“The connection between stress and heart disease is significant,” says Kumar.
In high levels, the stress hormones, cortisol and adrenaline, can cause coronary arteries to spasm and may create micro-tears that attract potentially-dangerous plaque deposits.
Techniques to manage stress should be considered a vital part of any alternative therapy plan for heart disease, according to Kumar. She offers some examples of alternative therapies that can help reduce stress and promote heart health:
- Yoga: Lauded for its ability to boost moods, reduce stress and increase flexibility, yoga is a go-to therapy for many alternative medicine practitioners. Research published in the Journal of the American College of Cardiology recently found that regular yoga practice could slash irregular heartbeat episodes in people with atrial fibrillation in half. “The practice of yoga is known to improve many risk factors for heart disease, including high blood pressure, high cholesterol, hardening of the arteries, and stress and inflammation in the body,” says study author, Dhanunjaya Lakkireddy, M.D., of the University of Kansas Hospital.
- Meditation: Meditation is a form of mental training involving a combination of relaxation and awareness cultivation. Research has linked the practice of meditation to a host of health benefits—from stress reduction to helping clear up outbreaks of psoriasis. “Regular meditation has proven to be very helpful for heart disease when high levels of stress are a contributing factor,” says Angela Yvonne, licensed acupuncturist with Pacific College of Oriental Medicine.
- Qigong: The goal of Qigong, a form of mind-body exercise rooted in ancient Chinese culture, is to nurture a person’s life energy—often referred to as “chi.” The practice of Qigong combines different patterns of breath and movement that are thought to stretch and strengthen muscles, enhance balance and promote the healthy movement of fluids (blood, lymphatic fluid, etc.) throughout the body.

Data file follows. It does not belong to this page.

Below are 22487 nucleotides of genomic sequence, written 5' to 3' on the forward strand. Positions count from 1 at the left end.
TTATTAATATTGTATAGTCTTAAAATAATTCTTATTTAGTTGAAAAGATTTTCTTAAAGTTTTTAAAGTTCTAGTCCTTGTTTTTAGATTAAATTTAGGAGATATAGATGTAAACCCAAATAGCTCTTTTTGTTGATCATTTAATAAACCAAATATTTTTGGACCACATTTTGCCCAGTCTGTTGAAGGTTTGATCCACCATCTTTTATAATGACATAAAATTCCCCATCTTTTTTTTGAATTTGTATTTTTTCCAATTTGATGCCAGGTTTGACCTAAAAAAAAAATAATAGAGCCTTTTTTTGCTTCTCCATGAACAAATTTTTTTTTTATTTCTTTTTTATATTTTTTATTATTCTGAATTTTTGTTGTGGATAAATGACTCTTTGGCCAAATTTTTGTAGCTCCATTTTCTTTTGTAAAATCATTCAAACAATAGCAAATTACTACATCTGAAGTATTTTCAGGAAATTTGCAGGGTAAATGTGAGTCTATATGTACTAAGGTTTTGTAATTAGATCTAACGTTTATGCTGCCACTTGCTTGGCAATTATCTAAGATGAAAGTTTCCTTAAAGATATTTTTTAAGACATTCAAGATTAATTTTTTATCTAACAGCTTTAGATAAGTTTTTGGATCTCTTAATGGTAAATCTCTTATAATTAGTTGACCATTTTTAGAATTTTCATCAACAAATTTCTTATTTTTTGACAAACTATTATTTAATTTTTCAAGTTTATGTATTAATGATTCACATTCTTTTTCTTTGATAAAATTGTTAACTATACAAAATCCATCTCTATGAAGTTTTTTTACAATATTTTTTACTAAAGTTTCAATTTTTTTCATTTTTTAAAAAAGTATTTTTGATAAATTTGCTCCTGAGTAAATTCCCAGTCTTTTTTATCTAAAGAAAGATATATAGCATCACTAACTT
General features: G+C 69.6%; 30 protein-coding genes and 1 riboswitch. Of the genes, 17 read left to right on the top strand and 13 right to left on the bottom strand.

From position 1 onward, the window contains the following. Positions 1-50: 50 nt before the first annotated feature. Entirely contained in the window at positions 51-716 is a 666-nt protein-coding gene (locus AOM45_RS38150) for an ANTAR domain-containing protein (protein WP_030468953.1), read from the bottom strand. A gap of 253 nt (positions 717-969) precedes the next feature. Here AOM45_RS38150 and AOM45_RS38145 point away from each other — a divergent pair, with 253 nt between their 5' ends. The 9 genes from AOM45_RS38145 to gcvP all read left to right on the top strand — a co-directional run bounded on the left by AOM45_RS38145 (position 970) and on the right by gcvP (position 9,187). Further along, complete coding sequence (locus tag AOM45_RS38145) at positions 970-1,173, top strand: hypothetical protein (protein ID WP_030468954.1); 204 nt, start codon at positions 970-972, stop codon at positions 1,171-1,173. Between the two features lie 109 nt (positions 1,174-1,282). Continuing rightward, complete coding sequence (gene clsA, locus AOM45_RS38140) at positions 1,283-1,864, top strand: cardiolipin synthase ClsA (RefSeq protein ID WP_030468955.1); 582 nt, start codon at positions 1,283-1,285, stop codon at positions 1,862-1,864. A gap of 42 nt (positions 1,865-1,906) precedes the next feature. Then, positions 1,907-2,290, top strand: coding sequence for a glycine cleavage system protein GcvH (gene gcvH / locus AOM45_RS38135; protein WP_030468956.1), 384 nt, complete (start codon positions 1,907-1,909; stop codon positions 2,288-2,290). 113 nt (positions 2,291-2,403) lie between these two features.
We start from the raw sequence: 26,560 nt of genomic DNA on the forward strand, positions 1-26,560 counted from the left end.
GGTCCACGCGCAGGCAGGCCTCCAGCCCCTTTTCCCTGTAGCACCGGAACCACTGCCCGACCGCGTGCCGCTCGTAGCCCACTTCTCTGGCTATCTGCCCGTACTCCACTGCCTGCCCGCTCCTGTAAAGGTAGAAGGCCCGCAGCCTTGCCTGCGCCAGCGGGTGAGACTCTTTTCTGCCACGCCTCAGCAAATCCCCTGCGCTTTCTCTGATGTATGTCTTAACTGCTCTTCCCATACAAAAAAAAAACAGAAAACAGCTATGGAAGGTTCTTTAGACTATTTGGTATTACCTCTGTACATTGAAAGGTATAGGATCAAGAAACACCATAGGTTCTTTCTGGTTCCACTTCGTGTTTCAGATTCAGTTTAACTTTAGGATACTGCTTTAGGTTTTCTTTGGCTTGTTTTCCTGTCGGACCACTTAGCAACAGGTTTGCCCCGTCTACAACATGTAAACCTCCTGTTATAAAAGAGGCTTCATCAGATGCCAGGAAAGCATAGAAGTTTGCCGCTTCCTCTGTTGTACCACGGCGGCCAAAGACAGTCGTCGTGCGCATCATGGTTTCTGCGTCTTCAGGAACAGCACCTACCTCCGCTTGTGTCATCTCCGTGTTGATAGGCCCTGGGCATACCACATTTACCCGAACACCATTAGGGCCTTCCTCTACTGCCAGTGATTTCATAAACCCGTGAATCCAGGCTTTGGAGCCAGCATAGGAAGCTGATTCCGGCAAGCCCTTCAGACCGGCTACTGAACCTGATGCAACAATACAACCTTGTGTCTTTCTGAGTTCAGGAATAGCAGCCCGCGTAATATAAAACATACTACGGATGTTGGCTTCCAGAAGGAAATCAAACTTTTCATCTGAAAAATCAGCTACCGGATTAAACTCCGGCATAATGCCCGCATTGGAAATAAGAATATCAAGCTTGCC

Acupuncture—the practice of inserting and maneuvering thin needles in certain points of the body—is also sometimes used as an alternative treatment for heart disease. The main goal of acupuncture (or acupressure) is to help realign the flow of energy in a person’s body.
“Regular acupuncture calms the nervous system, and can help alleviate stress, which contributes to high blood pressure. It can also treat things like troubled sleep, which is linked to heart problems,” according to Yvonne. The National Institutes of Health has authorized acupuncture for the treatment of certain conditions.
Benefits of a holistic approach to heart health
Most people who dabble in alternative therapies do so as a complement to more traditional approaches, says the CDC.
For example, individuals with high blood pressure may take statins in addition to making dietary changes, such as reducing their sodium intake and limiting their consumption of fats, and taking up yoga to get a handle on their stress levels.
Kumar hopes that more people will adopt this integrative approach to medicine. “Our society has become so dualistic. We see it as black and white; traditional versus alternative,” she says. “Both traditional and alternative therapies have their place in medicine, but we need to shift to a more integrative model.”